If it's possible to add a splash screen or a progress bar or something to indicate to the user that it's working that would be good. I usually try to add a progress indicator of some sort if my testing shows that a window regurlarly takes more than 2-4 seconds to appear.

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More than two seconds without an hour-glass and I'm already pretty skeptical. Different people will have some different expectations but I would expect 10 seconds with no feedback to even acknowledge that I clicked a button or whatever would annoy almost anyone. Whether or not it matters to annoy your users is another question.

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Agreed - you should pop up a "wait cursor" or some other indication very quickly. Based on UX norms, I'd rather see it in something like 0.1 to 0.25 second rather than two seconds. –  Bob Murphy Jul 8 '11 at 22:10

We stick by a rule that it should take no more then 2 seconds for ANY feedback to appear for the user.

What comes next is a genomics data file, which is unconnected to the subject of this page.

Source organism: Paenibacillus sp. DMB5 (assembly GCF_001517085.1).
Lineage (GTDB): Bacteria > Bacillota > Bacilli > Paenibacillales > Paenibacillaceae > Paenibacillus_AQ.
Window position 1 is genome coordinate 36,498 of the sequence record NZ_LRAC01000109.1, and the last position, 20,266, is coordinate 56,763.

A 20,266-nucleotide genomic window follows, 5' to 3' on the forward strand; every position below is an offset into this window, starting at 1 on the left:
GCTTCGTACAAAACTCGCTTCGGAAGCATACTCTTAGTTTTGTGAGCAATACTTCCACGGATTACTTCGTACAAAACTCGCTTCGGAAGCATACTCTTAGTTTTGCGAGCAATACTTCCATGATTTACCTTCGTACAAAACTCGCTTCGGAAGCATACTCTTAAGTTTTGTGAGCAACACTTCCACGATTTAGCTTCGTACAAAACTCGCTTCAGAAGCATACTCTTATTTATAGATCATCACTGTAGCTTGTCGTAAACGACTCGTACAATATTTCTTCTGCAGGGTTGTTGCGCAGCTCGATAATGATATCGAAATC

I said any feedback because there are times when it is not possible to load up the entire page within 2 seconds. You have to let users know what to expect after first 2 seconds.

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I agree that 10 seconds are definitively too much. I worked for intranet applications in a Software House (used only internally by employees) and maximum delay while loading a page was 5 seconds. This was for me the limit.

However I saw other internal application, very complex indeed, but where loading time was something dramatic. In the worst situation, due to thousends of records/queries executed it took around 2 minutes! But this is of course too far away from the general context.

Therefore I would conclude saying that 3 or 4 seconds are the limit for providing a good response service.